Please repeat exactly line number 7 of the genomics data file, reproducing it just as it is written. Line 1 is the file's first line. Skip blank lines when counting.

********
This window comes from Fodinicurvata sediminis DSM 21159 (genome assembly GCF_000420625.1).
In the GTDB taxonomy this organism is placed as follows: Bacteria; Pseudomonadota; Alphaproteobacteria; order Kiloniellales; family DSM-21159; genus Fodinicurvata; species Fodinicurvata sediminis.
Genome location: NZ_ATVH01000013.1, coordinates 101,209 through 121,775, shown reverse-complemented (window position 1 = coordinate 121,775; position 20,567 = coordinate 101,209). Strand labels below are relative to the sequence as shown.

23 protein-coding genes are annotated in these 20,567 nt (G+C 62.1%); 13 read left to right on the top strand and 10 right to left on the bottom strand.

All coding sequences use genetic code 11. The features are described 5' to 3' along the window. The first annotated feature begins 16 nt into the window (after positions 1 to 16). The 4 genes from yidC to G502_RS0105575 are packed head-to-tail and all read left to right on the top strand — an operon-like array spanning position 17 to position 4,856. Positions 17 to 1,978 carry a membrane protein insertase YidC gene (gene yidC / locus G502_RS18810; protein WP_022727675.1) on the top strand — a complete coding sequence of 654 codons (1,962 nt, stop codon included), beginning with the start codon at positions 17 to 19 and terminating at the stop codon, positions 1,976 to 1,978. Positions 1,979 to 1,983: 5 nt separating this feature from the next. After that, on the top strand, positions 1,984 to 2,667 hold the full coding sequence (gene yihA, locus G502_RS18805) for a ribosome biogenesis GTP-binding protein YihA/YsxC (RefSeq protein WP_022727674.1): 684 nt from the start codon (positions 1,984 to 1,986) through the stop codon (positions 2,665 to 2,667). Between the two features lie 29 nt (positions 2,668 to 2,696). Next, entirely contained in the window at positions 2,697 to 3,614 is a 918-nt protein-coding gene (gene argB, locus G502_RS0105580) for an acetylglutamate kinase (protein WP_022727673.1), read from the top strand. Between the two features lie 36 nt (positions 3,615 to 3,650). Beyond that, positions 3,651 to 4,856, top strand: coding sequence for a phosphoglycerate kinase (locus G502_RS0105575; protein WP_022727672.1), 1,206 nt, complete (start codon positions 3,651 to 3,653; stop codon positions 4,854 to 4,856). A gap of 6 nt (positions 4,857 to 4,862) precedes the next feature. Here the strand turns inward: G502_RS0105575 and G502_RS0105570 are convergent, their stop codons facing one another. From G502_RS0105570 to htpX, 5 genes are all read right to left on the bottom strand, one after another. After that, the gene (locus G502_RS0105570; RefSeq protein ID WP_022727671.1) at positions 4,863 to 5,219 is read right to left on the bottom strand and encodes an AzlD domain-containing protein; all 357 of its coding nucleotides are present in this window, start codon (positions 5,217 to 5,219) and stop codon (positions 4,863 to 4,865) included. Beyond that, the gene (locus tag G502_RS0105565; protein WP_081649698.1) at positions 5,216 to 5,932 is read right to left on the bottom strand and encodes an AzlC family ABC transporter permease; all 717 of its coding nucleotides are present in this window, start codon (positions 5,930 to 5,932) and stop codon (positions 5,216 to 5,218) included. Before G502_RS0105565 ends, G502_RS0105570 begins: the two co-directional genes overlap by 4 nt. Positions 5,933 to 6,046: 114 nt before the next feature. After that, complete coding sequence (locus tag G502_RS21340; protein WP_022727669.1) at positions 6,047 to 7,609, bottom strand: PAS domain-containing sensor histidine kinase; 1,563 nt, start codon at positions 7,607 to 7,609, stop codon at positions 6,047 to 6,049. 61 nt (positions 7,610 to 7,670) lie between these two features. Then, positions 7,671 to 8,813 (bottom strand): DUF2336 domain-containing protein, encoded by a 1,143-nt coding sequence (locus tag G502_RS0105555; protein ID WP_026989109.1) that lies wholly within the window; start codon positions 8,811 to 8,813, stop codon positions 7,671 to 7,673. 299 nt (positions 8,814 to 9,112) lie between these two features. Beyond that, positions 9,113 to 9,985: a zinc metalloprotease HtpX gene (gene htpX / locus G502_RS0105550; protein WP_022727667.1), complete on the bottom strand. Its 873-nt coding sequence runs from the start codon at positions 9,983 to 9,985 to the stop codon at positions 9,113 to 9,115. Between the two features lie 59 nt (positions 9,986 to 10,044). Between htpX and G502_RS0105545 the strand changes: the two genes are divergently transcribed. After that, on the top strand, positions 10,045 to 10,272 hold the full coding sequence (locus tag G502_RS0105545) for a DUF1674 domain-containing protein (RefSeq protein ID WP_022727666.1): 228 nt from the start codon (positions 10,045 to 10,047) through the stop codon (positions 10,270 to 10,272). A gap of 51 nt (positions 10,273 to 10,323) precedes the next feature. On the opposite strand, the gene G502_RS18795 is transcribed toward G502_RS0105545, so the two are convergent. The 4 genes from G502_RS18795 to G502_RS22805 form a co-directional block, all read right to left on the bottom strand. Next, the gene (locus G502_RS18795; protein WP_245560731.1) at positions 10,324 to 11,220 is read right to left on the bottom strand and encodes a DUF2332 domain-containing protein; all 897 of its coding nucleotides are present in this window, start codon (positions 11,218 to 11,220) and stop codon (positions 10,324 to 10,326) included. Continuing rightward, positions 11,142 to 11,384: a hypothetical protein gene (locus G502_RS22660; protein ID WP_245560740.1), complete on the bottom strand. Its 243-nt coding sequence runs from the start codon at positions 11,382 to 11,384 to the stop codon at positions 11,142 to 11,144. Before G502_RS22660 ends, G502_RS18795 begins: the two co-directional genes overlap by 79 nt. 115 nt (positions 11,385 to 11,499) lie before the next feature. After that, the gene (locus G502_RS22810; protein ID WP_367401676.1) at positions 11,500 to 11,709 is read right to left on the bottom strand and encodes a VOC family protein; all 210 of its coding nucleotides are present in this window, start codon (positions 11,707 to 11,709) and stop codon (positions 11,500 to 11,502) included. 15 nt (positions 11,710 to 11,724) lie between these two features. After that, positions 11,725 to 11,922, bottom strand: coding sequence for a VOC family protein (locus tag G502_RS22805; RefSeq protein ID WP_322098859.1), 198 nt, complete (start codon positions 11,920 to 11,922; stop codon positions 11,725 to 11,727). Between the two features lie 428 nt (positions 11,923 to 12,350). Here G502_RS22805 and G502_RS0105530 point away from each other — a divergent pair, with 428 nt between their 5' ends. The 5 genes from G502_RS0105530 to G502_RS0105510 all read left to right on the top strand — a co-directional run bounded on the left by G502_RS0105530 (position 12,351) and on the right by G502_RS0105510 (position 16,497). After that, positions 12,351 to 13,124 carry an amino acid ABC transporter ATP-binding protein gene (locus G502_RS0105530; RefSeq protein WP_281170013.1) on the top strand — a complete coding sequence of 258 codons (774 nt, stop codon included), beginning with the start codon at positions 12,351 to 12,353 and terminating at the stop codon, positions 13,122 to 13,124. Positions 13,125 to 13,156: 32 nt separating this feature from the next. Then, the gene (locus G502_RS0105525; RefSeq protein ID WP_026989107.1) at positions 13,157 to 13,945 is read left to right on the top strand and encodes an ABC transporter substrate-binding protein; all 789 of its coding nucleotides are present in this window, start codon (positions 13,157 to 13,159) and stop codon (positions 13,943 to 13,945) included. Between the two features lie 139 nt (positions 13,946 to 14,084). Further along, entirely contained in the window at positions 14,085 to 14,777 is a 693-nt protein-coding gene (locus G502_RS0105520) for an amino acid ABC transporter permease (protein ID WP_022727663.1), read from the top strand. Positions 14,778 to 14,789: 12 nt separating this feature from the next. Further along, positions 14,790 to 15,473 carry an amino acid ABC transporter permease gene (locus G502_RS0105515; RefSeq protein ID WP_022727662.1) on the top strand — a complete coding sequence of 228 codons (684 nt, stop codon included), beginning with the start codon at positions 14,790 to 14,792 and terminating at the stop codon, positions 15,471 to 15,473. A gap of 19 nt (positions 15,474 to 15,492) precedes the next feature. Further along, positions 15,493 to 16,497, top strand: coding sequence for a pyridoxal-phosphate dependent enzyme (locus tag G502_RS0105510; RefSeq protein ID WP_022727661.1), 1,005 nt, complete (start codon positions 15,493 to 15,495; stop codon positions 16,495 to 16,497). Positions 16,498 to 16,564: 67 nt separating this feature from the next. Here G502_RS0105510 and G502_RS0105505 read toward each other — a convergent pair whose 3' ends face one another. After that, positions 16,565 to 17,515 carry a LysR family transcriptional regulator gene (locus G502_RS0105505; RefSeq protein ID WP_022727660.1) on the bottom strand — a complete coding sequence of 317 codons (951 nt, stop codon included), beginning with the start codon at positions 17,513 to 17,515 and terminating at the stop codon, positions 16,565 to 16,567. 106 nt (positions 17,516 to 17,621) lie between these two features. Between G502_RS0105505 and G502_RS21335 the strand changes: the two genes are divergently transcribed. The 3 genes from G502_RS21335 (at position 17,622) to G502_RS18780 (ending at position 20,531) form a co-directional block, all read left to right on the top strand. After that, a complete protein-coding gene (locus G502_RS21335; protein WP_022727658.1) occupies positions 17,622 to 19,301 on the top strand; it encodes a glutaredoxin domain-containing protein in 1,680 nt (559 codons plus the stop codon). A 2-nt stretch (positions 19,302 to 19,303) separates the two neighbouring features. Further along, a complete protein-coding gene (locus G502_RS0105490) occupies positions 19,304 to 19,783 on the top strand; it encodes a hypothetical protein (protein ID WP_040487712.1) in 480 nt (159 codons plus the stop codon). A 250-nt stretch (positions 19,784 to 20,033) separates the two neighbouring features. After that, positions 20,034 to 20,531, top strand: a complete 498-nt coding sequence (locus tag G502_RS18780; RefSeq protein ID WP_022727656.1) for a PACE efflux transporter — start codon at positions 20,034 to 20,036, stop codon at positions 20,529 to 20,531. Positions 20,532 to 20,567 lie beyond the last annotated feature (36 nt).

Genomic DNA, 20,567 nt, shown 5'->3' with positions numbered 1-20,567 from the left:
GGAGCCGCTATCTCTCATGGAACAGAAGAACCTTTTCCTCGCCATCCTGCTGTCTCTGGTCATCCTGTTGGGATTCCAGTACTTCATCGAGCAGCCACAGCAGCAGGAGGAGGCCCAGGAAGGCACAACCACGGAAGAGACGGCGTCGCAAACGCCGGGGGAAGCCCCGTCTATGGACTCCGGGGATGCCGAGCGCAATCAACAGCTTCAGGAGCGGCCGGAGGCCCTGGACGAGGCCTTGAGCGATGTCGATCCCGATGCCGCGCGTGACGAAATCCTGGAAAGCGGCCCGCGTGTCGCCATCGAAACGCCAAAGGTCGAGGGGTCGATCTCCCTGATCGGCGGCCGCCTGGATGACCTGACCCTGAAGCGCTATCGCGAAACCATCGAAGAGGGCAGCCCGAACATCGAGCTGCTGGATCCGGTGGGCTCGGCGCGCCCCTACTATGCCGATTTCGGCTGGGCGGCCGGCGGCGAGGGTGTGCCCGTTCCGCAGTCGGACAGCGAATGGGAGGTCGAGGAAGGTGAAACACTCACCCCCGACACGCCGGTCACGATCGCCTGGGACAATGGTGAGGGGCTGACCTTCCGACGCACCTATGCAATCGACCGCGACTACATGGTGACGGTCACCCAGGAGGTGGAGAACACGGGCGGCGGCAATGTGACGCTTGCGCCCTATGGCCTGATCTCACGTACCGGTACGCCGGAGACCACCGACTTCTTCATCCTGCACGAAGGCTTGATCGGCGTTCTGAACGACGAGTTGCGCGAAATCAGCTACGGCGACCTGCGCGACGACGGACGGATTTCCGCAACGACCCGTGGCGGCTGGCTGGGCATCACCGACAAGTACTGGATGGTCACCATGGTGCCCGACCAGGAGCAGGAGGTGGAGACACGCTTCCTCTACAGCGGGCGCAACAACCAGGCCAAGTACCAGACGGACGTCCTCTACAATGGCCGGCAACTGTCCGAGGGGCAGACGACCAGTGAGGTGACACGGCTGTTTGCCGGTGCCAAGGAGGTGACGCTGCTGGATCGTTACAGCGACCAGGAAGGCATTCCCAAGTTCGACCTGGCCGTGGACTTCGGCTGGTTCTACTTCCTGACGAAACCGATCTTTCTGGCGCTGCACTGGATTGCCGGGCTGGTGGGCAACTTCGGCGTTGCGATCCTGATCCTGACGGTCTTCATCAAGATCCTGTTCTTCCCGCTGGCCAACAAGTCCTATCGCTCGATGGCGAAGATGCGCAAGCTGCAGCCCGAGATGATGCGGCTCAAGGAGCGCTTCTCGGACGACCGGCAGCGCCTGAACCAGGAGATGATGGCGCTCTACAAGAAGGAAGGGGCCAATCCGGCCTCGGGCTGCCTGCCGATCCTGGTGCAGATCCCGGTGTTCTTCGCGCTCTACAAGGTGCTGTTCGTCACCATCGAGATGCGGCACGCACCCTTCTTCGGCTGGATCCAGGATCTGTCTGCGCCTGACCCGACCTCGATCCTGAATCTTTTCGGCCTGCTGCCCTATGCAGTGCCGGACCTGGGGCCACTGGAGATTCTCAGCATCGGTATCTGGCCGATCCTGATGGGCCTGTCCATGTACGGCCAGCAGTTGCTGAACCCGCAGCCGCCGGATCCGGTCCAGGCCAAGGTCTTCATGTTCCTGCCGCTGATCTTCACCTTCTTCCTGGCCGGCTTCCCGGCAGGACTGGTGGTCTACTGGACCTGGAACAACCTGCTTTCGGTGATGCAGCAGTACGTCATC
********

GGAGCCGCTATCTCTCATGGAACAGAAGAACCTTTTCCTCGCCATCCTGCTGTCTCTGGTCATCCTGTTGGGATTCCAGTACTTCATCGAGCAGCCACAGCAGCAGGAGGAGGCCCAGGAAGGCACAACCACGGAAGAGACGGCGTCGCAAACGCCGGGGGAAGCCCCGTCTATGGACTCCGGGGATGCCGAGCGCAATCAACAGCTTCAGGAGCGGCCGGAGGCCCTGGACGAGGCCTTGAGCGATGTCGATCCCGATGCCGCGCGTGACGAAATCCTGGAAAGCGGCCCGCGTGTCGCCATCGAAACGCCAAAGGTCGAGGGGTCGATCTCCCTGATCGGCGGCCGCCTGGATGACCTGACCCTGAAGCGCTATCGCGAAACCATCGAAGAGGGCAGCCCGAACATCGAGCTGCTGGATCCGGTGGGCTCGGCGCGCCCCTACTATGCCGATTTCGGCTGGGCGGCCGGCGGCGAGGGTGTGCCCGTTCCGCAGTCGGACAGCGAATGGGAGGTCGAGGAAGGTGAAACACTCACCCCCGACACGCCGGTCACGATCGCCTGGGACAATGGTGAGGGGCTGACCTTCCGACGCACCTATGCAATCGACCGCGACTACATGGTGACGGTCACCCAGGAGGTGGAGAACACGGGCGGCGGCAATGTGACGCTTGCGCCCTATGGCCTGATCTCACGTACCGGTACGCCGGAGACCACCGACTTCTTCATCCTGCACGAAGGCTTGATCGGCGTTCTGAACGACGAGTTGCGCGAAATCAGCTACGGCGACCTGCGCGACGACGGACGGATTTCCGCAACGACCCGTGGCGGCTGGCTGGGCATCACCGACAAGTACTGGATGGTCACCATGGTGCCCGACCAGGAGCAGGAGGTGGAGACACGCTTCCTCTACAGCGGGCGCAACAACCAGGCCAAGTACCAGACGGACGTCCTCTACAATGGCCGGCAACTGTCCGAGGGGCAGACGACCAGTGAGGTGACACGGCTGTTTGCCGGTGCCAAGGAGGTGACGCTGCTGGATCGTTACAGCGACCAGGAAGGCATTCCCAAGTTCGACCTGGCCGTGGACTTCGGCTGGTTCTACTTCCTGACGAAACCGATCTTTCTGGCGCTGCACTGGATTGCCGGGCTGGTGGGCAACTTCGGCGTTGCGATCCTGATCCTGACGGTCTTCATCAAGATCCTGTTCTTCCCGCTGGCCAACAAGTCCTATCGCTCGATGGCGAAGATGCGCAAGCTGCAGCCCGAGATGATGCGGCTCAAGGAGCGCTTCTCGGACGACCGGCAGCGCCTGAACCAGGAGATGATGGCGCTCTACAAGAAGGAAGGGGCCAATCCGGCCTCGGGCTGCCTGCCGATCCTGGTGCAGATCCCGGTGTTCTTCGCGCTCTACAAGGTGCTGTTCGTCACCATCGAGATGCGGCACGCACCCTTCTTCGGCTGGATCCAGGATCTGTCTGCGCCTGACCCGACCTCGATCCTGAATCTTTTCGGCCTGCTGCCCTATGCAGTGCCGGACCTGGGGCCACTGGAGATTCTCAGCATCGGTATCTGGCCGATCCTGATGGGCCTGTCCATGTACGGCCAGCAGTTGCTGAACCCGCAGCCGCCGGATCCGGTCCAGGCCAAGGTCTTCATGTTCCTGCCGCTGATCTTCACCTTCTTCCTGGCCGGCTTCCCGGCAGGACTGGTGGTCTACTGGACCTGGAACAACCTGCTTTCGGTGATGCAGCAGTACGTCATC